As a result of the Working Group’s findings, it is clear that there is a need for marketing to promote the creation of plans; for education of employers and employees; and for legislation to deal with regulatory obstacles, as well as the need to create tax and financial incentives. The Working Group offers the following RECOMMENDATIONS:
A. Repeal of the Top-Heavy Rules.
In 1982, Congress enacted the so-called top-heavy rules because of perceived abuses among plans sponsored by small employers. The top-heavy rules are qualification requirements and have no counterpart under Title I, the Labor Law provisions of ERISA.
A plan is top-heavy if key employees have accumulated 60% or more of the contributions and benefits under the plan. In order to determine whether or not a plan is top-heavy, plans are required to maintain a detail analysis of who is receiving plan benefits. This complex testing is in addition to equally complex testing to determine whether or not the plan satisfies the non- discrimination rules of the tax code. Although similar in purpose, the non-discrimination rules define highly paid and rank and file employees differently and require different tests to determine whether or not a plan satisfies its requirements
In any year in which a plan is determined to be top-heavy, additional qualification requirements apply. First, the plan must provide for more rapid vesting of benefits. Vesting standards were first established by ERISA in 1974. In 1982, when Congress added special rules for top-heavy plans, the more rapid top-heavy vesting schedules significantly increased the likelihood that short tenured employees received pension benefits. Top heavy rules prescribed a 2 to 6 year graded vesting schedule as compared to a then 5 to 15 year graded vesting schedule for non-top heavy plans. In the alternative, the top-heavy rules prescribed a 3-year cliff-vesting schedule as compared to a then 10-year cliff-vesting schedule for non-top heavy plans. Under the top-heavy graded vesting schedule, a participant is 20% vested after 2 years of service and his or her vesting percentage increases by 20% for each additional year. Under top-heavy three-year cliff vesting, participants become fully vested after three years of service.
The top heavy vesting schedules' impact have been significantly diluted by subsequent changes in the vesting schedules, which apply, to all plans. Specifically, the Tax Reform Act of 1986 amended ERISA to promote faster vesting for non-top heavy plans. The Tax Reform Act of 1986 vesting schedules provides for 3 to 5 year-graded vesting or 5-year cliff vesting. While there are still marginal differences in top heavy and non-top-heavy vesting schedules, we believe that the number of participants who would not have vested benefits if the top-heavy rules were repealed currently is relatively small.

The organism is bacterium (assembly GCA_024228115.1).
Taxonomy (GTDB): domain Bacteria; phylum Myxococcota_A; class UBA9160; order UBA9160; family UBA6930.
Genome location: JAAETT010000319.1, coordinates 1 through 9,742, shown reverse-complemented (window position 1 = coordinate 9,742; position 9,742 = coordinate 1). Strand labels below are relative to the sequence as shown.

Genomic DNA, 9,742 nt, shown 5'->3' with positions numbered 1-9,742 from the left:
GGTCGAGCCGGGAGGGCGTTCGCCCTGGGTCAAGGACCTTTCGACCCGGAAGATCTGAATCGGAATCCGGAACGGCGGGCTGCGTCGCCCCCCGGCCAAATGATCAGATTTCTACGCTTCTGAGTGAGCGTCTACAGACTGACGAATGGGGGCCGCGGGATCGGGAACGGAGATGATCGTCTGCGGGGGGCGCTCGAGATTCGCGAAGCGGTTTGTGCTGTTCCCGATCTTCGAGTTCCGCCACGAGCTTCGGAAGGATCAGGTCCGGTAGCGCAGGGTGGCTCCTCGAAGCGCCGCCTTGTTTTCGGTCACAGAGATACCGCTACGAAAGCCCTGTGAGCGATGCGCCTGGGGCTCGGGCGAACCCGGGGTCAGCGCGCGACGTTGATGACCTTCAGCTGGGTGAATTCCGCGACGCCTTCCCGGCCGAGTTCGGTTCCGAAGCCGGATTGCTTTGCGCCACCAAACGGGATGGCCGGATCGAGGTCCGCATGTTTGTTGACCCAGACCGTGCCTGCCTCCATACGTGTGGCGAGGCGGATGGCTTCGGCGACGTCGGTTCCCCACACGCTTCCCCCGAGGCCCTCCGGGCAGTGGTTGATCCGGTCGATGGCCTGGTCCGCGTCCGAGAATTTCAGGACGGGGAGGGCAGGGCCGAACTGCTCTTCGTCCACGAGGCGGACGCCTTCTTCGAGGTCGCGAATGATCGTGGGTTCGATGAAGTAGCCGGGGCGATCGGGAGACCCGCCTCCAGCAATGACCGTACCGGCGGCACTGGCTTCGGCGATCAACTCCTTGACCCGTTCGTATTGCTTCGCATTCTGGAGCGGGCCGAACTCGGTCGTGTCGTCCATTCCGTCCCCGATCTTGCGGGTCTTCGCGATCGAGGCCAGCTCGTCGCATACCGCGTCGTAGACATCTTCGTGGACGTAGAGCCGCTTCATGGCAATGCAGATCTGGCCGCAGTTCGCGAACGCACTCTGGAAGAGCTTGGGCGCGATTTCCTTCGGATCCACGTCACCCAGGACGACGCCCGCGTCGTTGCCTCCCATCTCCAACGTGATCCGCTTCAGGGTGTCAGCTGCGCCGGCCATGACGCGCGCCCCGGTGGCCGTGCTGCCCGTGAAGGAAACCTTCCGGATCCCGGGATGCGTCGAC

TEFRA also established minimum benefit and contribution rules for all non-key employees in top-heavy plan, but not for other plans. These rules were enacted because before TEFRA some qualified retirement plans were able to provide rank and file plans’ participants with little or no benefits by coordinating their plans with Social Security benefits. For defined benefit plans, TEFRA required that each non-key employee receive an accrued benefit equal to 2% of the participant’s average compensation for each year of service up to a maximum of 20% of compensation. In a defined contribution plan, non-key employees must receive a contribution equal to 3% of compensation, or the highest percentage contributed to a key employee, if less. For purposes of determining the minimums, integration with social security benefits is disregarded.The Tax Reform Act of 1986 eliminated methods of coordinating with Social Security that resulted in some rank and file participants receiving little or no benefits. The new so-called “permitted disparity rules” which apply to all plans which coordinate with Social Security modified the types of benefit formula that effectively denied rank and file individuals private pension benefits and required that they provide minimum benefits. In addition, regulations implemented by Treasury after the Tax Reform Act of 1986 generally tightened the non-discrimination requirements, which apply to all qualified retirement plans, assuring that rank and file employees receive greater accrued benefits or contributions. As a result of the changes in the non-discrimination rules, we believe that most plan participants in top-heavy plans are already receiving benefits above the top-heavy minimums.In 1974, ERISA imposed a combined plan limit on the maximum amount of permitted benefits when an employer maintains both defined benefit and defined contribution plans. In such a case, the sum of a participant’s “defined benefit fraction” and a participant’s “defined contribution fraction” cannot exceed 1.0. Normally, when calculating these fractions, the dollar limits for a defined benefit plan ($130,000 in 1998) and defined contribution plans ($30,000 in 1998) are multiplied by 1.25. Under TEFRA, the dollar limits were multiplied by 1.0 rather than 1.25 for top- heavy plans, which had the effect of reducing the maximum amount of benefits or contributions which key employees in a top heavy plan could receive as compared to highly compensated employees in a non-top-heavy plan. A top-heavy plan could “buy” back the 1.25 fraction by providing addition minimum benefits to non-key employees, unless the plan was “super-top-heavy”, in which case the reduced 1.0 fraction could not be avoided.In 1996, Congress repealed the combined plan effective in the year 2000 because of its complexity, as part of the Small Business Jobs Protection Act. Congress also repealed the corresponding provisions of the top-heavy rules, which provided for reducing the combined plan limit, also effective in the year 2000.